Systemic Fiscal Reform
Systemic Fiscal Reform's radical programme of taxation, welfare and subsidy changes draws from a number of themes and political traditions.
The focus on free trade has always been high on the list of priorities for social liberals, and Systemic Fiscal Reform aims to extend the free trade concept to the national level. While free trade has proven its worth at the international level, it is often criticised when there is a major power imbalance between the trading partners. That's why the measures in Systemic Fiscal Reform must be balanced by measures to ensure both fairness and real freedom in society.
Land reform through the tax system has been a key recurring theme of Liberal thought since the times of Lloyd George and Winston Churchill at the start of the 20th Century. Basing their ideas on the of the 19th Century American, Henry George, their reform programme was cut short by the First World War, and the momentum of the time was lost. Since the latter half of the 20th Century, the focus of governments switched to trying to make income taxes work against a background of rising demands on the state. As the system grew to include Capital Gains Tax, Value Added Tax and Tax Credits, the Liberal's ambitious ideas of land reform faded. In their place, the Left and Right became embroiled in political squabbling over an expanding array of exemptions and adjustments in a constant game of favouritism and fixes. It should be now be clear to any outside observer that land's tax exemption and array of government subsidies helps nobody but the landed few. Meanwhile, the Transaction Taxes loved by the Left and Right are crumbling under their own weight.
The idea a Carbon Tax is drawn from the works of Pigou and Ramsay (1927).
Perhaps the newest idea is that of Universal Welfare or Citizen's Income. Advocated by Phillippe van Parijs, the Belgian political economist, now a Harvard Professor, the idea dates back to 1968. Adopted at one time by the Liberal Democrats, the Citizen's Income also has strong support from the Green movement. Universal Welfare is founded on the same philosophical principle that brought the National Health Service and the Welfare State, based on groundbreaking Liberal policies from a century ago.
The Liberal Democrats seem to have lost their roots in the liberal tradition. The party has almost completely forgotten the Land Issue, while apparently accepting without question the use of Transaction Taxes as the primary source of government revenue. A once radical and distinctive liberal agenda has given way to playing the game of minor adjustments like “a penny on Income Tax for education”, or adding a local component to Income Tax in a constant battle to win votes. Even the current flagship policy to abolish the Council Tax seems to conflict with the historic priority of land taxation. Leadership on the key issue of tax is essential to win a General Election.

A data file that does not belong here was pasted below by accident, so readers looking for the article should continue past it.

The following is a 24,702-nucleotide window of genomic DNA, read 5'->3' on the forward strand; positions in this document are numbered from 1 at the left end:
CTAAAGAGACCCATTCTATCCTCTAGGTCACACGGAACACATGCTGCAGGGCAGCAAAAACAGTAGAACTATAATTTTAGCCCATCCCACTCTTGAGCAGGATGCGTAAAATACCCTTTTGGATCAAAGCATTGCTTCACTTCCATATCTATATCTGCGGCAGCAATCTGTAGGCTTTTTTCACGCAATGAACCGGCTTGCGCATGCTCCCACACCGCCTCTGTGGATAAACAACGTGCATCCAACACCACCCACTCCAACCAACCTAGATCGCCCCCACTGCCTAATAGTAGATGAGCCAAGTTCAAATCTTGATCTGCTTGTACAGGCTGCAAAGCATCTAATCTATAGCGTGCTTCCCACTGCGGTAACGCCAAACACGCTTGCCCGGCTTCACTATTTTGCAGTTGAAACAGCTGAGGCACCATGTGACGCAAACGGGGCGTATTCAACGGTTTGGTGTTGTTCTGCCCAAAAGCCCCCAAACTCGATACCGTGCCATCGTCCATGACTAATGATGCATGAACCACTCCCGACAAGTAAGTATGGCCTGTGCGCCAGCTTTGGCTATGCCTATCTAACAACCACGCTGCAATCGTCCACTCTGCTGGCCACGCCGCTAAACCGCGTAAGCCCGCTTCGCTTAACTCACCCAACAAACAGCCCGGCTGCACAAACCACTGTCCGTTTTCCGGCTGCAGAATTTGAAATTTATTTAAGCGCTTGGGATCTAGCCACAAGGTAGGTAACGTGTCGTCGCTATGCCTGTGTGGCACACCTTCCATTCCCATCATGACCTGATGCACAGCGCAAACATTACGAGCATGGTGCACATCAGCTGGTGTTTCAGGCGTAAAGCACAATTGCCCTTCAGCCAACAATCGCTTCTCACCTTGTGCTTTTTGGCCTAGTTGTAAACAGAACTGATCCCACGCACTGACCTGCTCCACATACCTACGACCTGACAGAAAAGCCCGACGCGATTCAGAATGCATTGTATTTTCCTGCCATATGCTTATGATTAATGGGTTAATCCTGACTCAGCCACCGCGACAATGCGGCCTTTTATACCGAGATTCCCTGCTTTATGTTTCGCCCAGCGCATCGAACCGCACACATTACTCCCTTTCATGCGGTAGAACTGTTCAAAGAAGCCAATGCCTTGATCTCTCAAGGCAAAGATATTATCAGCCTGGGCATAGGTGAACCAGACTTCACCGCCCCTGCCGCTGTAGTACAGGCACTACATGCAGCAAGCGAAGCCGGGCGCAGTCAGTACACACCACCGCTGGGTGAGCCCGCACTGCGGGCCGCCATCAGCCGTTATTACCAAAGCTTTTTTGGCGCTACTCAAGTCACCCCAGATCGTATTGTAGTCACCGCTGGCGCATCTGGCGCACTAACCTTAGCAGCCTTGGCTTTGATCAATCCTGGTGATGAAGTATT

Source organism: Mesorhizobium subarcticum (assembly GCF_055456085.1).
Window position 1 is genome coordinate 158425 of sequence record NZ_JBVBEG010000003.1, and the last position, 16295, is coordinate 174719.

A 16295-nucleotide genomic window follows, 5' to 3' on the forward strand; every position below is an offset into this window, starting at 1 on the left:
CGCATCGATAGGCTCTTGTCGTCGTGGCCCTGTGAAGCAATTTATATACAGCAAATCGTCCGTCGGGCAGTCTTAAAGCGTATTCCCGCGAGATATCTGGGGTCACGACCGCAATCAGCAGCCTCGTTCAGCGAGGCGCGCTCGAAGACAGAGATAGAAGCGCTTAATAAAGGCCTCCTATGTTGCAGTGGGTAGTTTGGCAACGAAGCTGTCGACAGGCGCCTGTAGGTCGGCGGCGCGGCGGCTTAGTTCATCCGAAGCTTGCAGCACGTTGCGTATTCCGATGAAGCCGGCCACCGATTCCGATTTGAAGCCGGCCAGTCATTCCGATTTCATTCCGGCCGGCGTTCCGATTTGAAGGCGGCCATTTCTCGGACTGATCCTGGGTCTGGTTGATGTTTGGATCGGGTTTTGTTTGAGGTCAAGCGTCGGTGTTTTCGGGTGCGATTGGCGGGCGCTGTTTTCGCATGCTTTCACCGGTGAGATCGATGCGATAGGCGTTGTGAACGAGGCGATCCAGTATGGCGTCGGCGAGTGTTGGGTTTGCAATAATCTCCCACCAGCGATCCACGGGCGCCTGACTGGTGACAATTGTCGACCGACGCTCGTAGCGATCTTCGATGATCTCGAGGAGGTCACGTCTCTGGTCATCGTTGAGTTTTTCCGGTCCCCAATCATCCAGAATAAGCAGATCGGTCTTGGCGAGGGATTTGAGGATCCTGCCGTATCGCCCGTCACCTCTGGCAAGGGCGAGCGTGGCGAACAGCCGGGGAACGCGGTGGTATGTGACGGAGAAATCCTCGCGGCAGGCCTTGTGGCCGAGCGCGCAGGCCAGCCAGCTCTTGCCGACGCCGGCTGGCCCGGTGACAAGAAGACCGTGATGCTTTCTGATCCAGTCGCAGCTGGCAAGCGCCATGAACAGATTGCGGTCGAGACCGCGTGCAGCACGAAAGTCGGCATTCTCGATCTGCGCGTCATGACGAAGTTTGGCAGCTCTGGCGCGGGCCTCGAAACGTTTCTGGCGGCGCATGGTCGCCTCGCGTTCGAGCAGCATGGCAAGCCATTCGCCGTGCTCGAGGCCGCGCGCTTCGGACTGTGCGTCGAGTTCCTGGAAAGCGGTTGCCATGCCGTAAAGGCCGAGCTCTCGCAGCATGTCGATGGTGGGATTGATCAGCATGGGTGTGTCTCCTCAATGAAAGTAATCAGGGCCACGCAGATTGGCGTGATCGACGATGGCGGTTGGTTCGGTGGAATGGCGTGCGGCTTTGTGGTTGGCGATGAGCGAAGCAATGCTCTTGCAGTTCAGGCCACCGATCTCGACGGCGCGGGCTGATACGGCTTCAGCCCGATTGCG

Whilst the party has flirted with the Citizen's Income in the past, it is no longer policy. Apparently this is because it is deemed unaffordable when funded through the current tax system. This says more about the inefficiency and problems with the current tax system than the merits of a Citizen's Income. The policy itself was very popular with campaigners, even attracting new members to the party, and meeting with genuine enthusiasm when explained to voters. The public can see a new approach to welfare is long overdue.
The Party is right therefore, to reject a Citizen's Income without radical tax reform. Simply adjusting Income Tax on workers and raising their top rate makes an expensive and damaging system even worse. Combining the Land Value Tax and Citizen's Income ideas however is both practicable and philosophically sound. The combination allows full integration of the tax and welfare system with the minimal of burden and intrusion. The Land Value Tax collects the scarcity “rent” created from the value of local amenities and effective government. Normally this “rent” is collected by the landowner or householder as a tax exempt windfall income and reflected in soaring house prices. Is it not right that the overall success of a community is shared by all?
The introduction of a Carbon Tax is the only way to ensure a predictable, rising carbon price. The failure of the EU Emissions Trading Scheme to set predictable future prices cannot be fixed, and the business uncertainty is proving very costly even at this early stage. Would a new coal power station at Kingsnorth be built at €100/tonne(CO2) price? Almost certainly not! The EU ETS forces the operator to take a billion pound gamble on behalf of the British people and the global environment. Not only does a hefty Carbon Tax overcome this game of Energy Roulette, it can eliminate a whole battery of inefficient and despised taxes, including Europe's baroque system of Value Added Tax. Liberal Democrats and the ELDR should join with The Greens at the forefront of this campaign. Previous attempts at an EU Carbon Tax met with almost unanimous support by the members, with John Major's Government opposition being the insurmountable barrier that led to the compromise that is the ETS. Now that the failures of the ETS can be seen, re-examining the Carbon Tax is urgent.
Taxation and welfare policies are top in voters' minds at general elections. The Liberal Democrats have broken their liberal tradition and now offer an indistinct “me too” programme that will rightly be ignored by voters and the media alike. The Leadership must urgently convene to begin the move to a radical new policy framework.
Liberal Democrats must say: